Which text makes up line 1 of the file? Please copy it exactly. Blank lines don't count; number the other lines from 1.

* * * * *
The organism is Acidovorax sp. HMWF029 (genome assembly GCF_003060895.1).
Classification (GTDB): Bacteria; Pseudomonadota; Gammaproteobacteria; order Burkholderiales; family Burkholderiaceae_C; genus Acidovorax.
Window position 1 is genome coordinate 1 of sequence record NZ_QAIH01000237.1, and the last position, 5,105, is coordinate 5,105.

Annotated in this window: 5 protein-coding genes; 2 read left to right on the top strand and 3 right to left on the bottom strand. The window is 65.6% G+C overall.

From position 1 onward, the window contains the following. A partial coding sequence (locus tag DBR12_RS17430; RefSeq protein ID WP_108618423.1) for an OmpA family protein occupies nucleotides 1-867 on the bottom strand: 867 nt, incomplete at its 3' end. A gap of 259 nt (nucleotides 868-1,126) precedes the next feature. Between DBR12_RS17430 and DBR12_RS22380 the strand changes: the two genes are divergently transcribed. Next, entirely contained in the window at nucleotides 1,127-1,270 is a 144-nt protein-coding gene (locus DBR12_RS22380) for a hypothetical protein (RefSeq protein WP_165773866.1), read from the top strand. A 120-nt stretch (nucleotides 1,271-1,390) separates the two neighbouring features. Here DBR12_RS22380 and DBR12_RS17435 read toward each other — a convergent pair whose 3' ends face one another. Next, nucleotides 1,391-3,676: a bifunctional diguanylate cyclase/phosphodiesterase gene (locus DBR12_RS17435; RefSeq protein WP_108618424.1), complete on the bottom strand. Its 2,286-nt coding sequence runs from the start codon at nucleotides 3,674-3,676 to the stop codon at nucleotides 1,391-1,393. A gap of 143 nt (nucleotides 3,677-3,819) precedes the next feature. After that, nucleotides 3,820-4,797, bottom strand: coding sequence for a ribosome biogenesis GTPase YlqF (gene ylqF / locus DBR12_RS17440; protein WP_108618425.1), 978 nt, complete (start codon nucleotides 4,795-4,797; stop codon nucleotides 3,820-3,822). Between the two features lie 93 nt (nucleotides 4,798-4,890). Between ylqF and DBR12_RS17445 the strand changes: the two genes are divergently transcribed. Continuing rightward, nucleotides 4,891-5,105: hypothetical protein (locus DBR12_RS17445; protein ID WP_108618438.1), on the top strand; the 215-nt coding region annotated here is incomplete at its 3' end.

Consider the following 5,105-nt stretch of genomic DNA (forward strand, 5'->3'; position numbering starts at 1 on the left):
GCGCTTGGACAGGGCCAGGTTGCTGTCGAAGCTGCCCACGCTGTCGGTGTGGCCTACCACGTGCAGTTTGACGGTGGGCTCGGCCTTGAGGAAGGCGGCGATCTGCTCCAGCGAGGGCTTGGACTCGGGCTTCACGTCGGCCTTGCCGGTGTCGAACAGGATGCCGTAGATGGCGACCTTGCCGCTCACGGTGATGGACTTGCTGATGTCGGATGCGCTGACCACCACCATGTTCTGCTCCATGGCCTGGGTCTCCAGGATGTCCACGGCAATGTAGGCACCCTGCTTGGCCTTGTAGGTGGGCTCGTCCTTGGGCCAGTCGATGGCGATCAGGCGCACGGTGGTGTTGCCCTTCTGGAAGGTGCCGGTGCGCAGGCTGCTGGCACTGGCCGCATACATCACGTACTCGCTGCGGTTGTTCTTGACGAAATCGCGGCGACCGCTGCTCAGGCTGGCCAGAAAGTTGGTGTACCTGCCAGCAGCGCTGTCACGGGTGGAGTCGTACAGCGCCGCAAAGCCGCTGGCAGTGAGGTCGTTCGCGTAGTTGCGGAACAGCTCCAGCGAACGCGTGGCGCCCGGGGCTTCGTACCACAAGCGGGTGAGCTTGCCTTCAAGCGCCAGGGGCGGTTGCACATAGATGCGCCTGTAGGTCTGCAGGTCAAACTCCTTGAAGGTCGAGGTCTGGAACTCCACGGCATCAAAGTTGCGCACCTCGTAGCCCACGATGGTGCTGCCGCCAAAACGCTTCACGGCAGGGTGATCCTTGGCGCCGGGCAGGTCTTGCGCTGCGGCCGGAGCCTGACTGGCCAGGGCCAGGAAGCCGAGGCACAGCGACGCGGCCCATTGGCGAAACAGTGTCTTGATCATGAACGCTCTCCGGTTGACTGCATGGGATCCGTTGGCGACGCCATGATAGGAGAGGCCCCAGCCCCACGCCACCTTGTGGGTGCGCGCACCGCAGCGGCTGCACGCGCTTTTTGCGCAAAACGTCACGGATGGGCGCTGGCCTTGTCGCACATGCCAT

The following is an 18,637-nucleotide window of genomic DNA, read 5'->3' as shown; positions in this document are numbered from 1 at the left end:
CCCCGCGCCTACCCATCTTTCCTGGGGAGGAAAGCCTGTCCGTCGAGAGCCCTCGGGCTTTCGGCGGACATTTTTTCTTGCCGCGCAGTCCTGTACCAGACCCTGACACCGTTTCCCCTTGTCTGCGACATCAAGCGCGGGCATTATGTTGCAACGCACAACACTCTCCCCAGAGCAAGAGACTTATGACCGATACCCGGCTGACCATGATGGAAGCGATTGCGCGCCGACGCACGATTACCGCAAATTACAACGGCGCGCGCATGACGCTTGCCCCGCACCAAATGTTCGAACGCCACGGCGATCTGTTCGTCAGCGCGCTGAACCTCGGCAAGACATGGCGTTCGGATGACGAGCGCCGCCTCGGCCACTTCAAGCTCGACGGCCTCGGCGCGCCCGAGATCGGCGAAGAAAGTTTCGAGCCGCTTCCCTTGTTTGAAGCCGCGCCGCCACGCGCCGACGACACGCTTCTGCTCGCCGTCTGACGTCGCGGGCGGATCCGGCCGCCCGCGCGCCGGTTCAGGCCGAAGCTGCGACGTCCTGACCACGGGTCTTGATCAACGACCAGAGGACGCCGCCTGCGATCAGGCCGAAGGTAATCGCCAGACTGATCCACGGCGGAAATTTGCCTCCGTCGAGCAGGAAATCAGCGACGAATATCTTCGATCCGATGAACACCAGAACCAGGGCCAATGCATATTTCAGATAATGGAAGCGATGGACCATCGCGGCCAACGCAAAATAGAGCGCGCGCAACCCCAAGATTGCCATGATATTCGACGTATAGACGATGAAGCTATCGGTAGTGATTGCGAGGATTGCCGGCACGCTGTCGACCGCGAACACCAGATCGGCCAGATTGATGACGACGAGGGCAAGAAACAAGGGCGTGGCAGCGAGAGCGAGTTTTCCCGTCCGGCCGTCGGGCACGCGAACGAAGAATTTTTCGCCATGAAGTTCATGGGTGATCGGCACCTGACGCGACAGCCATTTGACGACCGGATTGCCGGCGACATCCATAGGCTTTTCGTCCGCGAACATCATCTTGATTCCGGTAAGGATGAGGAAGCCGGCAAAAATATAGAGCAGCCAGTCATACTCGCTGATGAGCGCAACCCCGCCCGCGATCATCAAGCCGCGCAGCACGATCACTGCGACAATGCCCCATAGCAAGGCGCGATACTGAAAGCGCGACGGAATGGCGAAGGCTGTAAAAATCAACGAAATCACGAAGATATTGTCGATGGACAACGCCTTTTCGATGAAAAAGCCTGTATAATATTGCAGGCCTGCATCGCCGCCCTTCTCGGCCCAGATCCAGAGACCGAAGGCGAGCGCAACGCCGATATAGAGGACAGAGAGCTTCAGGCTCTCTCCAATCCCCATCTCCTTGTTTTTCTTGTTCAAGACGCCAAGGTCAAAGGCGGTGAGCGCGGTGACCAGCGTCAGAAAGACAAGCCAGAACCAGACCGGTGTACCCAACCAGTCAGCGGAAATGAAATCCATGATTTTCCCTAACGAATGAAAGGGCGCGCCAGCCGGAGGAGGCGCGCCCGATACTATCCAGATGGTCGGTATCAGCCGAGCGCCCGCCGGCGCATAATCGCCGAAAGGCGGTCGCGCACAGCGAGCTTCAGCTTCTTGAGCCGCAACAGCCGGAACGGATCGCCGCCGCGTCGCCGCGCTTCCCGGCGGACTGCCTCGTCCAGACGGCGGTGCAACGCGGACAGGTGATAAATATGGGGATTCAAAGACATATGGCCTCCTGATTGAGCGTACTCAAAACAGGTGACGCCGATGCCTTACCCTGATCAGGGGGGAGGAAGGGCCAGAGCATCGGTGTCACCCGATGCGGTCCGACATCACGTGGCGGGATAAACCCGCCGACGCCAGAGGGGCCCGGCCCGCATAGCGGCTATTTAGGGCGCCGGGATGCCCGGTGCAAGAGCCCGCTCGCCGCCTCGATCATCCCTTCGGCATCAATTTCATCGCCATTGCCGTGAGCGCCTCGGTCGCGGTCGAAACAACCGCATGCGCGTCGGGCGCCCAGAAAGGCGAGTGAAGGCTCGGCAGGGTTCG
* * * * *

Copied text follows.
The organism is Acidovorax sp. HMWF029 (genome assembly GCF_003060895.1).